|Ph.D Student||Gurevich Uri|
|Subject||The Effects and Implications of BIM Adoption Actions|
of Public Construction Procurement Organizations
|Department||Department of Civil and Environmental Engineering||Supervisor||Professor Rafael Sacks|
|Full Thesis text - in Hebrew|
Many large public procurement agencies adopt Building Information Modelling (BIM) without any understanding, theoretical nor empirical, of the nature of the relationship between their actions and the expected achievements and results they can expect. In this situation they act according to intuition and are unable to predict or measure the consequences of their actions in the whole process.
In the last decade, the demand for design and construction using BIM has become common among large construction organizations. The reasons for this lie in the advantages for the user at every stage of a structure's lifecycle: reduced design and construction durations, improved quality in design, construction, maintenance and operation, and lower costs. Understanding this has prompted private companies and public agencies to mandate the use of BIM in their projects.
But how can BIM adoption be implemented effectively? Existing research has provided theory focused on design and contracting companies, but not the procurement agencies. Most studies have dealt with the benefits for architects, engineers, construction companies, material suppliers and other partners in the project supply chain. Yet adoption among the procurement agencies is fundamentally different and requires a broad outlook on the design, build, operation, maintenance and demolition of the structure.
The key question of the study was therefore "What steps are needed for public organizations to leverage BIM technology to improve the processes and structures they provide?" This question was studied through characterizing the relationships between adoption processes, the manner of implementation by large public procurement agencies, and the projected impacts on all of the agency’s partners. The research included analysis of existing adoption methods; development of a BIM adoption impact map (BIM-AIM), selection of main adoption measures and examination of case studies using interview questionnaires, surveillance, etc. Seventeen project case studies belonging to three major client agencies were measured at the project level and at the organizational level, and the results were depicted on "BIM adoption level" charts using appropriate metrics. Each organization was methodically examined in terms of how the organization invests in the various actions taken for the purpose of BIM adoption, against the results for the project (using ARUP measurement tools) and the organization (using a purpose-built questionnaire).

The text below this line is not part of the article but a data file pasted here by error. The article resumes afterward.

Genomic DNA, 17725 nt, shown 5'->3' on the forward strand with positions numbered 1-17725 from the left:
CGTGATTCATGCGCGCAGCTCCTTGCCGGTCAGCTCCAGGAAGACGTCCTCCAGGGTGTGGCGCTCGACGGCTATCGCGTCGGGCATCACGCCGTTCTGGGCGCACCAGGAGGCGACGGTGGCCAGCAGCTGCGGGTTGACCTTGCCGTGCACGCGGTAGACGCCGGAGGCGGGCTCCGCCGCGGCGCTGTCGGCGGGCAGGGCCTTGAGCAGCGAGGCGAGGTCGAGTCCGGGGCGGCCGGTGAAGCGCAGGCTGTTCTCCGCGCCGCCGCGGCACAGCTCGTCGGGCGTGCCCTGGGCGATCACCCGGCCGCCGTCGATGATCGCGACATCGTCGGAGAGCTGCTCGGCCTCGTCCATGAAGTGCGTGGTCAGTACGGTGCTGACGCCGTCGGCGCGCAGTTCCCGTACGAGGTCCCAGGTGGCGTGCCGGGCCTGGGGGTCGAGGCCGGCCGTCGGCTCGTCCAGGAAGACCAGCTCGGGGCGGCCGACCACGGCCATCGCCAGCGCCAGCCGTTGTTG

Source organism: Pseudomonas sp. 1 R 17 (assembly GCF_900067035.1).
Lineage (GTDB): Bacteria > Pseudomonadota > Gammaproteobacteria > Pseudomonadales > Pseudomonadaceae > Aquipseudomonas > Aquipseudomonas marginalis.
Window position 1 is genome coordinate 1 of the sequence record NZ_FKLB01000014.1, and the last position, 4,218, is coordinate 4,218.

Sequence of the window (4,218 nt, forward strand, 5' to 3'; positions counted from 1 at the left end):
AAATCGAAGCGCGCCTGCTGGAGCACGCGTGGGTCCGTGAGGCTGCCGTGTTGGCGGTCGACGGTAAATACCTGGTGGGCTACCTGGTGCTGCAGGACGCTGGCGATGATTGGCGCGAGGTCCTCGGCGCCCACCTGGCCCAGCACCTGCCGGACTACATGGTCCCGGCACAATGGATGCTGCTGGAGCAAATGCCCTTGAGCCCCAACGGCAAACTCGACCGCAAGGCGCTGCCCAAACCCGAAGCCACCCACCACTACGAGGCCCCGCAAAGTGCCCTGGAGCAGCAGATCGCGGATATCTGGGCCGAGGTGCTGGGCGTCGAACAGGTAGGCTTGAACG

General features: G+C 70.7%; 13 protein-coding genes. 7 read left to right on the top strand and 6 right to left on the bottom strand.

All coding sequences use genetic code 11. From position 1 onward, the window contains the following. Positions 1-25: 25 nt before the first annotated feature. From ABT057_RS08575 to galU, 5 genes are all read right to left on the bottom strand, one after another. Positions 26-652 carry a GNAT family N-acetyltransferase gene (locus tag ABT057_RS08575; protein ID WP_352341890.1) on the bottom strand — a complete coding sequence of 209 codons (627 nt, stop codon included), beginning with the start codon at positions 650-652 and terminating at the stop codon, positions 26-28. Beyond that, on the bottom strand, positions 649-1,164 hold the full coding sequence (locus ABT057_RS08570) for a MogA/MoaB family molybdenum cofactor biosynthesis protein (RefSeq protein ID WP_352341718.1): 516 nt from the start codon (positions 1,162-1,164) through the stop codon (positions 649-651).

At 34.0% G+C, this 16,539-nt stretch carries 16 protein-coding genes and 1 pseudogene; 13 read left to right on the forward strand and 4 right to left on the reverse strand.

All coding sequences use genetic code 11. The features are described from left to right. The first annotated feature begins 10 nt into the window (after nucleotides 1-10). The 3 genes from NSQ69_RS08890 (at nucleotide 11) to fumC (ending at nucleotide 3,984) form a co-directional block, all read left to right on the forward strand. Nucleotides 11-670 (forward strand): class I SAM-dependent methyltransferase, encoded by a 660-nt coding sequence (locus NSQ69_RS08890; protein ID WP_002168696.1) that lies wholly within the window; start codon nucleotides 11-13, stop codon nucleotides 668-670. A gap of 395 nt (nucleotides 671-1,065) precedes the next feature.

The results of the case studies showed that although the BIM-AIM represented the correct connections between organizations and their actions, each action affects the adoption process differently, and also directly affects the product that is obtained in the organization. As a result, BIM-AIM 2.0 version was developed. The new map allows agencies to analyse long-term value versus short-term value, work on amplifying actions, and analyse their direct context (people, technology, process and information) so that an organization can focus its efforts on delivering value-added products.